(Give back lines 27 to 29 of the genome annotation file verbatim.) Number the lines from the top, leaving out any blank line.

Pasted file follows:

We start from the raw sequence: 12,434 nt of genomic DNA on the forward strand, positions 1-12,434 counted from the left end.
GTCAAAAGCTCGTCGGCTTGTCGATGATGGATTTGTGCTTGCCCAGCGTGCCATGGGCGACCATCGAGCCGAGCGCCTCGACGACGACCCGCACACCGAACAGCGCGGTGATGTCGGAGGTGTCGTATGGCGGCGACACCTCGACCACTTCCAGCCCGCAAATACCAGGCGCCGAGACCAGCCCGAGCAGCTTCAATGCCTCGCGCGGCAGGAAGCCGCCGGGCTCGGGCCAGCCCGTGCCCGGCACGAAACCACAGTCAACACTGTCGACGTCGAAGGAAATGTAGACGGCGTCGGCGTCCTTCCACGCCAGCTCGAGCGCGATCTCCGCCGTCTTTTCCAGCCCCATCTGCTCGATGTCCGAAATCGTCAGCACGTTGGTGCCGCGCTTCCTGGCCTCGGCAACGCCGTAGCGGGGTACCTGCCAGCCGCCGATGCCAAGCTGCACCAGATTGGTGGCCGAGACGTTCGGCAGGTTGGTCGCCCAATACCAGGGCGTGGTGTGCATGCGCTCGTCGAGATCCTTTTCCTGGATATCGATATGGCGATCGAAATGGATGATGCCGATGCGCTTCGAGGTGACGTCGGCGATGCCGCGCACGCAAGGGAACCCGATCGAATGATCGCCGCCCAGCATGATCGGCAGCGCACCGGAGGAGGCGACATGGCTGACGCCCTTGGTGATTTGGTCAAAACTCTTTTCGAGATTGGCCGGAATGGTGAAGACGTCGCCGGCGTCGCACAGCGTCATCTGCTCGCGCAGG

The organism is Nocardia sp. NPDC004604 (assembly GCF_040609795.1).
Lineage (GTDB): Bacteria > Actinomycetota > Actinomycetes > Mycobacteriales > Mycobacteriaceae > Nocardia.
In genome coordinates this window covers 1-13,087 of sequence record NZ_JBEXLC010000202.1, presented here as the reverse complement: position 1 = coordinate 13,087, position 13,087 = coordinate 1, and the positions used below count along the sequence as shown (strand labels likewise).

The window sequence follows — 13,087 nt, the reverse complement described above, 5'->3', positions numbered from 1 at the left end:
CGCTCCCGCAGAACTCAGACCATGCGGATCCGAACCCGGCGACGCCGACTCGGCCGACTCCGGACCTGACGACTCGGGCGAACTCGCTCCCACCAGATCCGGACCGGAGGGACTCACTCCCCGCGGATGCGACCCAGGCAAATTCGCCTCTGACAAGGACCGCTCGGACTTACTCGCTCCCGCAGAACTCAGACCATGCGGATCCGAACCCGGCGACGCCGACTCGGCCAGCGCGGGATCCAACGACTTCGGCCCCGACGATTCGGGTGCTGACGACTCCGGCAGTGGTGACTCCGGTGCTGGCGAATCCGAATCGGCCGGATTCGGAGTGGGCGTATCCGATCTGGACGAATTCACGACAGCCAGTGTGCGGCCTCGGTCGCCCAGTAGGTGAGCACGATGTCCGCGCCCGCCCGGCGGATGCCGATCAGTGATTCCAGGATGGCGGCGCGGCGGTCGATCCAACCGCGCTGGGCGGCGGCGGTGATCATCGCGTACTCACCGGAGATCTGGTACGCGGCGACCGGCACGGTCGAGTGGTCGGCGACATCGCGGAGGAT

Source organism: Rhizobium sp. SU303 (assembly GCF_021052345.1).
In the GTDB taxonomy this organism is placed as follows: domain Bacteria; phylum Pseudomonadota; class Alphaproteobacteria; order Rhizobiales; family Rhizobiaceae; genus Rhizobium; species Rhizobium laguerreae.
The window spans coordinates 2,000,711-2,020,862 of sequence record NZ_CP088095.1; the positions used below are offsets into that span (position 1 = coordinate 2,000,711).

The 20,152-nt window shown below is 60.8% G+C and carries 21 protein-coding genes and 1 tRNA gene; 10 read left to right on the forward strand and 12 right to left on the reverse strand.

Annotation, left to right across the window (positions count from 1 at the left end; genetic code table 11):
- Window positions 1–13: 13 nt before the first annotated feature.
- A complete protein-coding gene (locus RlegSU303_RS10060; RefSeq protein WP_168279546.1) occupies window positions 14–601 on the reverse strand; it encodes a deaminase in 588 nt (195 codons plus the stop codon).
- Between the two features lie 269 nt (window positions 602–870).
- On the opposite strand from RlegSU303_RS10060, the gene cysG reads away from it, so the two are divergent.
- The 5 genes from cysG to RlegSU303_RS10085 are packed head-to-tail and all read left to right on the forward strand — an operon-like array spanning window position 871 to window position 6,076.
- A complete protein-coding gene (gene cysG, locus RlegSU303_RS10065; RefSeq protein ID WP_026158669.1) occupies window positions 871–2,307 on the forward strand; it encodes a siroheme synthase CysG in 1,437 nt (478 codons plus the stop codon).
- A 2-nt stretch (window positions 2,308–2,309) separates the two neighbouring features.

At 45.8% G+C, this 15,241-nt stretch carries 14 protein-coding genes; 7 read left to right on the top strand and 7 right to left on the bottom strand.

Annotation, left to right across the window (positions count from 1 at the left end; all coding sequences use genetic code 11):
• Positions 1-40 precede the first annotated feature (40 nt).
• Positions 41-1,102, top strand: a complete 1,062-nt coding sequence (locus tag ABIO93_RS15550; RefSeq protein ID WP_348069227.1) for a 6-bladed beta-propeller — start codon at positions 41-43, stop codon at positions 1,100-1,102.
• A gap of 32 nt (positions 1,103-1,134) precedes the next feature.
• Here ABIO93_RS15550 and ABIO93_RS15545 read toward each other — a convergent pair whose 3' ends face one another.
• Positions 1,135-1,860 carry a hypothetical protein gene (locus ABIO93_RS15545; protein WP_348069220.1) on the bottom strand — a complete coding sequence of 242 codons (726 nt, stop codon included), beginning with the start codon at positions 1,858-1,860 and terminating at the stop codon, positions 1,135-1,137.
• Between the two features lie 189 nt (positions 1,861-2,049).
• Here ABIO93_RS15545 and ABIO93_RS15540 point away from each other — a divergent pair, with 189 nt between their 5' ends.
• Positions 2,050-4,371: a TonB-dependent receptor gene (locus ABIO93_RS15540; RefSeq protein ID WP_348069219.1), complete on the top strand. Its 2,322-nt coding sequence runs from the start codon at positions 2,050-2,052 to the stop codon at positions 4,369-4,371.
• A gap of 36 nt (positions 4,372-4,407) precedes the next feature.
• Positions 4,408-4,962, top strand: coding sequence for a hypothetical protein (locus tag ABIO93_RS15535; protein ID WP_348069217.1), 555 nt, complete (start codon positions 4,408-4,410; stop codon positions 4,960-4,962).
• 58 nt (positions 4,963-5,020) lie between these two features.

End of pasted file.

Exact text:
• Between the two features lie 189 nt (positions 1,861-2,049).
• Here ABIO93_RS15545 and ABIO93_RS15540 point away from each other — a divergent pair, with 189 nt between their 5' ends.
• Positions 2,050-4,371: a TonB-dependent receptor gene (locus ABIO93_RS15540; RefSeq protein ID WP_348069219.1), complete on the top strand. Its 2,322-nt coding sequence runs from the start codon at positions 2,050-2,052 to the stop codon at positions 4,369-4,371.